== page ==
A compelling, odd premise of a (perhaps) unintended dream/nightmare kidnapping, acted by a decent cast, - this exercise in wild imaginings as near-suspense material is an interesting piece.  When the repressed desires and private regrets of one youngish wife hook up and activate the memory of disregarded longing, you might get a character like the state trooper’s wife - "Rebecca", who yearns and burns to reconnect to an intimacy of a past contact once thrown away.  Let it suffice that the playwright, Alison Crane (also acting in the title role), makes some useful energy of her new-found situation as the playwright, creating a few unconsciously lustful, conflicting impulses for audience absorption (albeit thin in the area of resolution).  There is no doubt that the circumstances offered up here are intriguing, and, - without giving away the goods - perhaps worthy of our own reflection(s): how much more interesting would my life had been if I had only .... , and so on.  We all have a regret or two, in some way or other, yes?  For the most part, "The Abduction of Becky Morris" is fairly directed, while  parts of the blocking could have been neater, sharper.  Among the actors, all of whom acted rightly from start to finish, actor Mary Ruth, in the two roles of Agent Pearson and Linda Goodkind ("It's Linda"!), was an total stand-out, every step of the way.  Jason Wilson, as both Reverend Deputy Blackhawk and Reverend Dale Goodkind, was excellent. Costume choices were strong, and sound was wonderfully appropriate.         - KEVIN MARTIN

Cherry Lane Theatre, Commerce Street (West Village)
The play bearing the above title went rather smoothly - and energetically, for about the first 10 or 15 minutes, and then sank into a kind of wet, drowning oblivion, - paddling  with dull interest to the conclusion's dry, barren shore.  I could not understand much of the piece, even though the part of Gant was appealingly acted by Ian Hopps; that is, the actor seemed to have to paddle up-stream, as it were.  To top it all off, the piece did eventually reach its end, and the audience was mainly courteous, - but the cast never took a curtain call!  That was something that I am sure I have never before witnessed. Maybe that was a message from "Edward Gant's Amazing Feats Of Loneliness", leaving perhaps some of us just feeling, well, - a little lonely.  EGAFOL is written by Anthony Neilson, directed by Michael Saarela.        - KEVIN MARTIN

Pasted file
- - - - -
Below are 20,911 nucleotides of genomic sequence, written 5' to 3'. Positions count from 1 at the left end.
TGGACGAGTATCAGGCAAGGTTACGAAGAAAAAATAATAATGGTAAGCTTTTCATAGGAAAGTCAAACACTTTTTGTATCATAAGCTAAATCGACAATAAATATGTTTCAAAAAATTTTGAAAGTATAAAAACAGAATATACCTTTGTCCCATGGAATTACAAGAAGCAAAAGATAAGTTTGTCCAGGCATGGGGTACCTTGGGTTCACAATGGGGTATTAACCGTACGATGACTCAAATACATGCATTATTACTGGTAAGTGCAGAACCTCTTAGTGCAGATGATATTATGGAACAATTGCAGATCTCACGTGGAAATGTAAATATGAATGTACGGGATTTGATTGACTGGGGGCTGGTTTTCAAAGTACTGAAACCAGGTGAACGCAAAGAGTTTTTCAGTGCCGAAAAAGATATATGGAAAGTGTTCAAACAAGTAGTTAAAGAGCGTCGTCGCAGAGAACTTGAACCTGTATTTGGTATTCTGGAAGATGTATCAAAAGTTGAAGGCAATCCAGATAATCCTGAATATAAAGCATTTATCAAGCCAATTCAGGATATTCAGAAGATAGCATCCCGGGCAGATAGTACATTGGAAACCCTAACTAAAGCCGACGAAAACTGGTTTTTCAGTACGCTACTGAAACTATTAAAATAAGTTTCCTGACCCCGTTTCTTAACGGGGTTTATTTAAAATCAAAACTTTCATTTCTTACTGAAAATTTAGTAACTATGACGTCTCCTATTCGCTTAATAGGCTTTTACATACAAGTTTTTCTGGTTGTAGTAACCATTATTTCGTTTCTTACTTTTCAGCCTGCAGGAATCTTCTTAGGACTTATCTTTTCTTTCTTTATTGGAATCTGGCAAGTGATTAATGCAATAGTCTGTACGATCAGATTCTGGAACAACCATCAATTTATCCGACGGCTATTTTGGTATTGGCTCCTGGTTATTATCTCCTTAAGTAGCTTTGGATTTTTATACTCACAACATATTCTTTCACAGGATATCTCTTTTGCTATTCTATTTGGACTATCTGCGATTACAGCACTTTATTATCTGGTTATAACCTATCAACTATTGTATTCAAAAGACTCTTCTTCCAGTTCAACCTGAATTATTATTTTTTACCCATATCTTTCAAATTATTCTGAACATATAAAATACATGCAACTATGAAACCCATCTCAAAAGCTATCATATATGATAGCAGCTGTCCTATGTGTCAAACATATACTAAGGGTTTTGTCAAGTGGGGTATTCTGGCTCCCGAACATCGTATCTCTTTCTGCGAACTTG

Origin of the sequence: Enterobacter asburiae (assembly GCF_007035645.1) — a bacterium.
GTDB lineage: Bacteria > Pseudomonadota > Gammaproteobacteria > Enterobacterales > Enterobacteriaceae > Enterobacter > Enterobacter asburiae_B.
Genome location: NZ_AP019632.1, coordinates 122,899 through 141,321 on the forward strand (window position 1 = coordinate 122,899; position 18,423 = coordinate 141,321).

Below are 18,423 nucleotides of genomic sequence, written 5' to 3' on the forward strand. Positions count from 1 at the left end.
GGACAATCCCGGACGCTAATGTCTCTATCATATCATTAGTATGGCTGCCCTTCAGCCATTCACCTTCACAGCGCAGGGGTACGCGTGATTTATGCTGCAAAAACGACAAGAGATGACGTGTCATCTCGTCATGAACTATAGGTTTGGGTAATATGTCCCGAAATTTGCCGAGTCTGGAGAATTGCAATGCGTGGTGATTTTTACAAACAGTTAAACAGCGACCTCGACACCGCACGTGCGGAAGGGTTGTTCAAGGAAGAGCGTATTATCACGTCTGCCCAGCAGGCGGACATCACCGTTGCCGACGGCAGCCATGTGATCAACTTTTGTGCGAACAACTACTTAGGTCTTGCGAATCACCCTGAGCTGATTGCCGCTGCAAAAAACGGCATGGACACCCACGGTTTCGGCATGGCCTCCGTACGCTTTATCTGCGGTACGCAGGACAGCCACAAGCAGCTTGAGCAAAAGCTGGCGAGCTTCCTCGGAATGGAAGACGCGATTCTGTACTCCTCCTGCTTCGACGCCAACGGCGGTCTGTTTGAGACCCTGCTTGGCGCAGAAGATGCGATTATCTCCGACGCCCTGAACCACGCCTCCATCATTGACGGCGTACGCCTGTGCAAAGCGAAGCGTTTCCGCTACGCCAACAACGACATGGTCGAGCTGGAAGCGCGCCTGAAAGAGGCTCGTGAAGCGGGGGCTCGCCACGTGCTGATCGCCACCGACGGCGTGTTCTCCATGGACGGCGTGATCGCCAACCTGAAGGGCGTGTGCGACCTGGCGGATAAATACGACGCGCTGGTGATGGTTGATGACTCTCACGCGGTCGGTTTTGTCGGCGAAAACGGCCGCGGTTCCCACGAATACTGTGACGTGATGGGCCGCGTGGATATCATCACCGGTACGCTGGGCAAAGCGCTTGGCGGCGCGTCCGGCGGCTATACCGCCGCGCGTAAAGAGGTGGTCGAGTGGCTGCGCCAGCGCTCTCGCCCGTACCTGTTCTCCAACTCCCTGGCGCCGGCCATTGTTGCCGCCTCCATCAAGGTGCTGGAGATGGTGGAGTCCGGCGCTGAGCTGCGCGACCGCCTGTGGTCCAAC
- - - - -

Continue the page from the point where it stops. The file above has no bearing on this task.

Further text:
Kraine Theater, East 4th Street
A strong presentation for witnessing a modern take on societal oppression in contemporary U.S.A. is this play with 9 actors in substantive roles - in a pro-communistic perspective of capitalism at work in our daily national life.  The play may serve to remind contemporary thinkers that the social and economic travails of today's America are the echoes of past institutional prejudices, harking back to African-American slavery, with the plight of the wronged millions, since then, that have  sought to enter upon the level playing field of justice and freedom, - morally, politically, and legally. The play's addendum notes refer to the current way of life under Mr. Barack Obama,  and his own apparent success at keeping the unpleasant tide of economic and social  unfairness moving, intact, against the masses.  The play gives a certain foretelling to this reality by showing the early plight of William and Ellen Craft, both slaves in the pre-Civil War years, and their fascinating escape to freedom, outside the U.S.  The ending is a little fascinating, and unexpected.  The entire cast - including the impressive effort of actor Aaron Seglin as the Traveling Minstrel (as the story's narrator), deserves strong acknowledgement.  Based on the real life writings of William Craft and adapted by Georgiana Hart, "The Slave Who Became A Man" is directed by Keith Hoovler; the excellent costumes, lighting, and sound by Lynn Lewis, Ed Pearson, and Jason Davis, respectively, all demonstrate fine skills.            - KEVIN MARTIN